July 3, 2012
What parent isn’t concerned with their children’s future? And part of this concern relates to ensuring our children’s financial well-being. So, IRA’s for kids? Yes, really! The opportunity for retirement savings begins as soon as kids start to earn money, so why not begin educating them now on saving for their future?
IRA’s, whether traditional or Roth, are available to anyone, regardless of age, as soon as they have income from a job. For kids, this is anything from babysitting and lawn mowing to a position at McDonalds or within your small business. As long as the income is reported to the IRS on a W-2 and/or in the child’s tax return, the child is eligible for an IRA contribution. Even better, an unmarried dependent child’s standard deduction in 2012 shelters the first $5,950 of earned income from taxes. That means contributing to a Roth IRA is a slam dunk—offering completely tax-free growth and withdrawals for years to come. The only limitation is that kids can contribute the lesser of $5,000, the amount of their earned income for the year, or any amount up to the limitation.
Another perk of the Roth IRA is that it can be used as a vehicle for college savings, as contributions to a Roth IRA can be withdrawn penalty- and tax-free as long as the money is used for qualified college expenses; for example, tuition, books, equipment and fees. (Note: funds cannot be used for room and board.) Additionally, retirement plan assets are not included in most financial aid calculations, so if financial aid is required, IRA funds should not factor in.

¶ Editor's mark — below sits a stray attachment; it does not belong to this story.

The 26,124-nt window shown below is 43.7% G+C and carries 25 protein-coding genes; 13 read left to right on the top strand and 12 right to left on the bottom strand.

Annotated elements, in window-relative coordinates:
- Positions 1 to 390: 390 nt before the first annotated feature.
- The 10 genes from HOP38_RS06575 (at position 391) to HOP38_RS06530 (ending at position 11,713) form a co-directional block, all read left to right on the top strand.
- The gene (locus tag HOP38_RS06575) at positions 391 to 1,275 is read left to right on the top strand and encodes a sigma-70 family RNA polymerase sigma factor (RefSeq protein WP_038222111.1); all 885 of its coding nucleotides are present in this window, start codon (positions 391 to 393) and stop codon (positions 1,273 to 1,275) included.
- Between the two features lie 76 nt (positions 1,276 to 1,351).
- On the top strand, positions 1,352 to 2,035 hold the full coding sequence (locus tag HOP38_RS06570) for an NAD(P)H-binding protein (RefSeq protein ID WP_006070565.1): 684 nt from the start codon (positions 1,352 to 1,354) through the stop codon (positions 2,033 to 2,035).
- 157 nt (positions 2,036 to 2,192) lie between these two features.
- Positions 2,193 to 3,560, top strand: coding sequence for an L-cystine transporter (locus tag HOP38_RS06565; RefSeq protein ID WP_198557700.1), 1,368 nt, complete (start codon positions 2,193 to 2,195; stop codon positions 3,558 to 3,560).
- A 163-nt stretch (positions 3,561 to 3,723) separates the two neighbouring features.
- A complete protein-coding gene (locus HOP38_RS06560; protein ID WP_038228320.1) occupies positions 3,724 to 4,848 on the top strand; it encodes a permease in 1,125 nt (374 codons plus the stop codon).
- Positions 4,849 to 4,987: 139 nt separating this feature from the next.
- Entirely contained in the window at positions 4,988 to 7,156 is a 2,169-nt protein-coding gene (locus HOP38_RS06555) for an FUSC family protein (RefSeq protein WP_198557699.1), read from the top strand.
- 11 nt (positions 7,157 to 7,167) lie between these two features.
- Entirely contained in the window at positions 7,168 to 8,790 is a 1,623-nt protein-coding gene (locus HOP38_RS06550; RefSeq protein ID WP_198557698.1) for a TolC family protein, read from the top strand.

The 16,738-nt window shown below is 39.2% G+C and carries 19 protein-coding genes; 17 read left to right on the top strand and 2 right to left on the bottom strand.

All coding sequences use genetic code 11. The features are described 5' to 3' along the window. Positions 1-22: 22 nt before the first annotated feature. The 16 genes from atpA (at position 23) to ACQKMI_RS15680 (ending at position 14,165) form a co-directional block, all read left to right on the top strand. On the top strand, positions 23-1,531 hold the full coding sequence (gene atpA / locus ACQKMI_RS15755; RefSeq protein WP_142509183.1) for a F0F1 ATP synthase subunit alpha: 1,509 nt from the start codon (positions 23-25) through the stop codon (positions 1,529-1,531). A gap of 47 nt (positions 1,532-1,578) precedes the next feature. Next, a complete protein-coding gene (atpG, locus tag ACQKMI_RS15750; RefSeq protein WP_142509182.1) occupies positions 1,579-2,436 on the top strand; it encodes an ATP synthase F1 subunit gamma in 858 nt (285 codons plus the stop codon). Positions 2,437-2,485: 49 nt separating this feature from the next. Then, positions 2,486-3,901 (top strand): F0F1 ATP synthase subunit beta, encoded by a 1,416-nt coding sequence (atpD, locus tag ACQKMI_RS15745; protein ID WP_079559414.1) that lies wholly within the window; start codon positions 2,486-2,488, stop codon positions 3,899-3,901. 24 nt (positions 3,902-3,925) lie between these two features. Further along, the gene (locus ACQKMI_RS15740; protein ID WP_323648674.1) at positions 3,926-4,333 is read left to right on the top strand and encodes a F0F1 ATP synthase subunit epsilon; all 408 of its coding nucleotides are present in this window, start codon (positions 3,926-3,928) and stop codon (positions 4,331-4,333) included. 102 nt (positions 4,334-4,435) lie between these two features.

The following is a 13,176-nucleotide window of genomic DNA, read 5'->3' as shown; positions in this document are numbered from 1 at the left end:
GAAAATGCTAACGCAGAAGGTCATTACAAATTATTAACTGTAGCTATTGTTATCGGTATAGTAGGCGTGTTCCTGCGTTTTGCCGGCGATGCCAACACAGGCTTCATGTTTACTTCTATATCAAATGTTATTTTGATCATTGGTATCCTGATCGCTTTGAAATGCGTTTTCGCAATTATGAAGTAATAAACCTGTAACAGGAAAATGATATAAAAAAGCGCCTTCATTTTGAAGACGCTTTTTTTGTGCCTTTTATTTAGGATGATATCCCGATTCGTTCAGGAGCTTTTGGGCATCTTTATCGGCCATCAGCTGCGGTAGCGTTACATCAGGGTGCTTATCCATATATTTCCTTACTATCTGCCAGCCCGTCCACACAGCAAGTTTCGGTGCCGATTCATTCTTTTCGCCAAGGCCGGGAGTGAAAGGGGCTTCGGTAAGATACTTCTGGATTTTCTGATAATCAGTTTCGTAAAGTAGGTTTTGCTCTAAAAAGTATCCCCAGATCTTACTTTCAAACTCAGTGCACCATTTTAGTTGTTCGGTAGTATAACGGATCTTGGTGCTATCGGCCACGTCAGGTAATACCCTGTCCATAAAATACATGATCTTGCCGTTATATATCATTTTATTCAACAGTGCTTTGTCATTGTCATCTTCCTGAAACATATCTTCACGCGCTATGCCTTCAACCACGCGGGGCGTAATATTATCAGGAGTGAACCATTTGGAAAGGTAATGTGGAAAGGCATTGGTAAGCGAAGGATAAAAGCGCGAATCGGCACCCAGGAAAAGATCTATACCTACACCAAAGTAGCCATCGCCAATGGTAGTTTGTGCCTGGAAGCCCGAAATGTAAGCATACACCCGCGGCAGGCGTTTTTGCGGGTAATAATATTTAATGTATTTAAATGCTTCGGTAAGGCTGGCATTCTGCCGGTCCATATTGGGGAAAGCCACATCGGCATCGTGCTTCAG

For more information on how IRA’s for kids can offer tax benefits, please contact our firm. We are always here to help!
If you’re not a fan of Black Friday chaos—you know…the crowds, the rush, the relentless search for a parking space—then ditch the onsite shopping this year while still enjoying the sweet deals.
The Department of Labor (DOL) announced a final rule that allows a much larger pool of employees to earn overtime if they work more than 40 hours per week. Specifically, the DOL raised the salary level for employees who are counted as “exempt” (or unable to earn overtime pay).
If you’re starting a second business, then you know everything that’s involved with a business launch. However, there are a few business basics that every entrepreneur should revisit before diving into another enterprise. Consider these business basics and then put them into a well-thought-out business plan: